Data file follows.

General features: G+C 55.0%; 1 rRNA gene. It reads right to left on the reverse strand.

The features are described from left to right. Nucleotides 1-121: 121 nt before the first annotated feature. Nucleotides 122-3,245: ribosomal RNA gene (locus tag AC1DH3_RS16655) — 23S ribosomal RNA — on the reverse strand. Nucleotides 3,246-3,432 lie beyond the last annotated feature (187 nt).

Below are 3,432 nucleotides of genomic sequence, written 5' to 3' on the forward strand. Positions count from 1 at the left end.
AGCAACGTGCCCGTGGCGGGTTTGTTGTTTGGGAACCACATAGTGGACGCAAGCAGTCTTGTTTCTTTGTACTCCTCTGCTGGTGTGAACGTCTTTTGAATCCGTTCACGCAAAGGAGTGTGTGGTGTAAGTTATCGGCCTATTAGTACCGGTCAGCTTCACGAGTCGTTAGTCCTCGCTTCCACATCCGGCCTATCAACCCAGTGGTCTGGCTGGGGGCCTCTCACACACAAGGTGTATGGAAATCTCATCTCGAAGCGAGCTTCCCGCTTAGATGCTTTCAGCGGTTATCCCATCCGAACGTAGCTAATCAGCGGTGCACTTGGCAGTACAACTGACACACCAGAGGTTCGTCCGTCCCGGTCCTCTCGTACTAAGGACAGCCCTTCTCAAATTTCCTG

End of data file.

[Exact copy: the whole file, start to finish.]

General features: G+C 55.0%; 1 rRNA gene. It reads right to left on the reverse strand.

The features are described from left to right. Nucleotides 1-121: 121 nt before the first annotated feature. Nucleotides 122-3,245: ribosomal RNA gene (locus tag AC1DH3_RS16655) — 23S ribosomal RNA — on the reverse strand. Nucleotides 3,246-3,432 lie beyond the last annotated feature (187 nt).

Below are 3,432 nucleotides of genomic sequence, written 5' to 3' on the forward strand. Positions count from 1 at the left end.
AGCAACGTGCCCGTGGCGGGTTTGTTGTTTGGGAACCACATAGTGGACGCAAGCAGTCTTGTTTCTTTGTACTCCTCTGCTGGTGTGAACGTCTTTTGAATCCGTTCACGCAAAGGAGTGTGTGGTGTAAGTTATCGGCCTATTAGTACCGGTCAGCTTCACGAGTCGTTAGTCCTCGCTTCCACATCCGGCCTATCAACCCAGTGGTCTGGCTGGGGGCCTCTCACACACAAGGTGTATGGAAATCTCATCTCGAAGCGAGCTTCCCGCTTAGATGCTTTCAGCGGTTATCCCATCCGAACGTAGCTAATCAGCGGTGCACTTGGCAGTACAACTGACACACCAGAGGTTCGTCCGTCCCGGTCCTCTCGTACTAAGGACAGCCCTTCTCAAATTTCCTG